The importance and beauty of forests

Morning sunshine in the forest at Highbanks. (Greg Immel)

A summer walk in the cool green forests at any of your 19 Metro Parks will inspire your imagination and stir your senses. Forests are the centerpiece of most parks, from streamside or riparian forests of towering sycamores and gnarly box elders to the dry ridge-top forests of mountain laurel and chestnut oak.

A forest is much more than a collection of trees. Our forests are also nature’s air filters. According to the American Forestry Association, an acre of trees uses about 2.6 tons of carbon dioxide per year and provides life-sustaining oxygen.

Metro Parks’ forests are an ever-changing home for countless species of insects, amphibians, reptiles, birds and mammals. Change in the forest sometimes takes place slowly over the course of decades, such as when a big old tree begins to die. It slowly creates a clearing for the sunlight to reach the once shaded forest floor.

This allows another tree to inch its way through the canopy. There it will take its place as a dominant tree until it also begins to die and the cycle continues. Other times, major change happens in a matter of hours. A huge number of park trees lost most of their branches in a devastating ice storm we suffered little more than a decade ago.

A bad thing, and yet this devastation created an abundance of sunlight for large areas of the forest floor, called forest gaps. In turn, hundreds if not thousands of seedlings per hundred square feet began to make a mad dash in competition for sunlight and water. This competition can last for 15 to 20 years. The trees that survives competition, storms, insects and disease take their place in the canopy as dominant trees and become part of the never-ending cycle of forest regeneration.

Sunlight on a vernal pool in the woods at Battelle Darby Creek. (Kristen Vonderwish)

At Glacier Ridge, Battelle Darby Creek and Pickerington Ponds, reforestation has helped to restore the vernal pools that disappeared with agriculture and farming. Shade from the trees reduces evaporation and keeps the water in the pools long enough to create temporary homes for the eggs of many amphibians such as Jefferson salamanders, spotted salamanders, spring peepers, chorus frogs and wood frogs. Box turtles also frequent these pools.

An old field slowly reverting to a mature forest represents another change called succession, where one community of living organisms replaces another. In early succession, a thick scrubby growth of pioneer species such as sumac, hawthorns, pin cherry, gray dogwood, red cedar and Virginia pine supply excellent habitat for nesting birds such as prairie warblers, bluebirds, field sparrows, yellow-breasted chats and rufous-sided towhees. Mammals such as fox, rabbits, mice and voles also commonly patrol the thick scrubby growth of early succession forests.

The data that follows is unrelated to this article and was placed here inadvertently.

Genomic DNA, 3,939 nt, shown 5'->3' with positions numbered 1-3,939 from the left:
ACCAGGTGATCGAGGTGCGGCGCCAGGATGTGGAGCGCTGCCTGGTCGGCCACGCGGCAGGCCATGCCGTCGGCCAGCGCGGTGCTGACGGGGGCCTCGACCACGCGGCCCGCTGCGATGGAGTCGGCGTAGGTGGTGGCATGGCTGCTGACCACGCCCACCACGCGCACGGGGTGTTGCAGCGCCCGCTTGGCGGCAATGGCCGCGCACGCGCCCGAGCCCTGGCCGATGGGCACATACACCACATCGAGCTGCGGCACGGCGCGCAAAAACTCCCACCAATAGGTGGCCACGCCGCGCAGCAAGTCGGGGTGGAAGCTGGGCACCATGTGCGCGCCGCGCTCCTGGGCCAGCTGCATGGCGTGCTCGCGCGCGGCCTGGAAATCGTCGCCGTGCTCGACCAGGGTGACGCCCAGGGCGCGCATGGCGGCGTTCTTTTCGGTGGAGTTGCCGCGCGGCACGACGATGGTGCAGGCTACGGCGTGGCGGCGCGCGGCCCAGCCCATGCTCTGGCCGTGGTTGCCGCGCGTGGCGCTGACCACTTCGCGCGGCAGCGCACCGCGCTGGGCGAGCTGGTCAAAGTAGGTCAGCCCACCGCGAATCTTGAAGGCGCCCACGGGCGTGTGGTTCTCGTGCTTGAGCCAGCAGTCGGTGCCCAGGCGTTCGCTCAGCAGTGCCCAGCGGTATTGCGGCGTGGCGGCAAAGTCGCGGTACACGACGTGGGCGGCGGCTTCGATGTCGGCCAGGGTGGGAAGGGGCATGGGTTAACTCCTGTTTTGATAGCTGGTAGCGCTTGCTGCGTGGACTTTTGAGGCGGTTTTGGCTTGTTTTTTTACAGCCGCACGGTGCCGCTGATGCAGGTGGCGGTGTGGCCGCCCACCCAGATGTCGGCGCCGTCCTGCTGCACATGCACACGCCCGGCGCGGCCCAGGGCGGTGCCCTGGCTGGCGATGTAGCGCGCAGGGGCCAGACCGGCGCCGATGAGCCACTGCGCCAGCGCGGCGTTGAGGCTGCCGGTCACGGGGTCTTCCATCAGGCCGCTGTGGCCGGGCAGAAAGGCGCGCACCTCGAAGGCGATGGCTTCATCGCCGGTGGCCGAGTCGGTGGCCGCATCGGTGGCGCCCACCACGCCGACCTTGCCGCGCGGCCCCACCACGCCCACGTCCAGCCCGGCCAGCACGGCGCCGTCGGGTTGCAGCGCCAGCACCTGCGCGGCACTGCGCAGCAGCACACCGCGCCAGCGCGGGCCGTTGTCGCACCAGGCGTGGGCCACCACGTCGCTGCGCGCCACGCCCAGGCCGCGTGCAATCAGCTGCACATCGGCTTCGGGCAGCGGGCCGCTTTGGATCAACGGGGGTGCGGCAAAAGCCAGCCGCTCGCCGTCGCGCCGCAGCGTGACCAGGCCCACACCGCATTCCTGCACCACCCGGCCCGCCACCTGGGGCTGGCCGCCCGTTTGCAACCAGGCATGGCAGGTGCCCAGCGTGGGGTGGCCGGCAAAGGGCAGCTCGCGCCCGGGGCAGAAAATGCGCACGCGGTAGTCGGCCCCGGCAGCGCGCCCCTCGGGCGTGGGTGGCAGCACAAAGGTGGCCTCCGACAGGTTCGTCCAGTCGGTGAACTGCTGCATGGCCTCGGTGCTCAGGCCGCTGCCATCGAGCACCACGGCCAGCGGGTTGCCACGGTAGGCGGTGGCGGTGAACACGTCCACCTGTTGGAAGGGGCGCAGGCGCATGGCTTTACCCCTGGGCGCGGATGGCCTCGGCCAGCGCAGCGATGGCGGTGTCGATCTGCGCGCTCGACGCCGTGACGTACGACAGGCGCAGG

Mid-succession is the stage from around 15 to 25 years. Tree species such as silver maple, honey locust and elm are common in this stage. Birds such as chickadees, titmice and grouse move in. The late stage of succession starts at around 25 years. This stage is where dominant trees take their places in the canopy, with a layer of shade tolerant shrubs below, such as spicebush, witch hazel and black haw.

Red-tailed hawk in the forest. (Allen Brown)

Wild turkeys, woodpeckers, thrushes, forest warblers and other mature forest birds make their homes in this late stage of forest succession. Entire forest types may also change from park to park.

The riparian forest grows in the wide floodplains of rivers and large creeks and is crucial to the health of these streams. Tree roots hold the loose floodplain soil in place while canopies break up raindrops and help prevent flooding in heavy rains by storing part of the rainfall on the leaves and branches. Leaves also shade and cool the water in summer.

This in turn helps to keep oxygen levels in the stream high enough to sustain fish, mussels and aquatic insects. These shade trees are some of the biggest in the parks, such as giant sycamores, towering cottonwoods and spreading box elders.

Metro Parks’ forests are full of variety and change and offer endless miles of winding trails for you to enjoy a walk in the woods any day of the year. Whether you explore the woods alone or join in a guided walk by a naturalist, the forests are a place to indulge your imagination and discover the outdoors.

ANDREW and ANNETTE BOOSE

Leave a Reply

Your email address will not be published.